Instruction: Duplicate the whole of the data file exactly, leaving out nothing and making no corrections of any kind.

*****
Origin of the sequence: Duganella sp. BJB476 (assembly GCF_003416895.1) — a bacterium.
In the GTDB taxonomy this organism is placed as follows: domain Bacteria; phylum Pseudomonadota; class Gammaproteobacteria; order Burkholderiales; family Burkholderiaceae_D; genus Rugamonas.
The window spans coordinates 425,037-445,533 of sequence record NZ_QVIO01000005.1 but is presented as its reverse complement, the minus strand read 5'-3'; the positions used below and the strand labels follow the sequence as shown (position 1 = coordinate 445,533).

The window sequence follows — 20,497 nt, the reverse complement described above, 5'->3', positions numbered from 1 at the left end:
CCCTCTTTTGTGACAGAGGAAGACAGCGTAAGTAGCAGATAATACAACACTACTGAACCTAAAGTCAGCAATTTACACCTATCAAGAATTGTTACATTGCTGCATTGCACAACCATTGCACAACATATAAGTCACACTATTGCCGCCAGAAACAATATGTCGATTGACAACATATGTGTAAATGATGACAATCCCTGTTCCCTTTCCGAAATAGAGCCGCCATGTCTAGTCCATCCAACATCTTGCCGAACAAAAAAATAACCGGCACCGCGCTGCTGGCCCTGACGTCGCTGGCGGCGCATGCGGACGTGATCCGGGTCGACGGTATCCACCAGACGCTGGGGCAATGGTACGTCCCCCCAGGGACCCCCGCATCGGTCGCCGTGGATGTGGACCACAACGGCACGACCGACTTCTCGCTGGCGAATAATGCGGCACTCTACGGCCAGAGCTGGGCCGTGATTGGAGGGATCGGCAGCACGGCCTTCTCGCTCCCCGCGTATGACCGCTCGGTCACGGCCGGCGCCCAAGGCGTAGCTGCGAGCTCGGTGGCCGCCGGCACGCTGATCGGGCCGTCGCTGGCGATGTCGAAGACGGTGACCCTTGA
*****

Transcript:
Origin of the sequence: Duganella sp. BJB476 (assembly GCF_003416895.1) — a bacterium.
In the GTDB taxonomy this organism is placed as follows: domain Bacteria; phylum Pseudomonadota; class Gammaproteobacteria; order Burkholderiales; family Burkholderiaceae_D; genus Rugamonas.
The window spans coordinates 425,037-445,533 of sequence record NZ_QVIO01000005.1 but is presented as its reverse complement, the minus strand read 5'-3'; the positions used below and the strand labels follow the sequence as shown (position 1 = coordinate 445,533).

The window sequence follows — 20,497 nt, the reverse complement described above, 5'->3', positions numbered from 1 at the left end:
CCCTCTTTTGTGACAGAGGAAGACAGCGTAAGTAGCAGATAATACAACACTACTGAACCTAAAGTCAGCAATTTACACCTATCAAGAATTGTTACATTGCTGCATTGCACAACCATTGCACAACATATAAGTCACACTATTGCCGCCAGAAACAATATGTCGATTGACAACATATGTGTAAATGATGACAATCCCTGTTCCCTTTCCGAAATAGAGCCGCCATGTCTAGTCCATCCAACATCTTGCCGAACAAAAAAATAACCGGCACCGCGCTGCTGGCCCTGACGTCGCTGGCGGCGCATGCGGACGTGATCCGGGTCGACGGTATCCACCAGACGCTGGGGCAATGGTACGTCCCCCCAGGGACCCCCGCATCGGTCGCCGTGGATGTGGACCACAACGGCACGACCGACTTCTCGCTGGCGAATAATGCGGCACTCTACGGCCAGAGCTGGGCCGTGATTGGAGGGATCGGCAGCACGGCCTTCTCGCTCCCCGCGTATGACCGCTCGGTCACGGCCGGCGCCCAAGGCGTAGCTGCGAGCTCGGTGGCCGCCGGCACGCTGATCGGGCCGTCGCTGGCGATGTCGAAGACGGTGACCCTTGA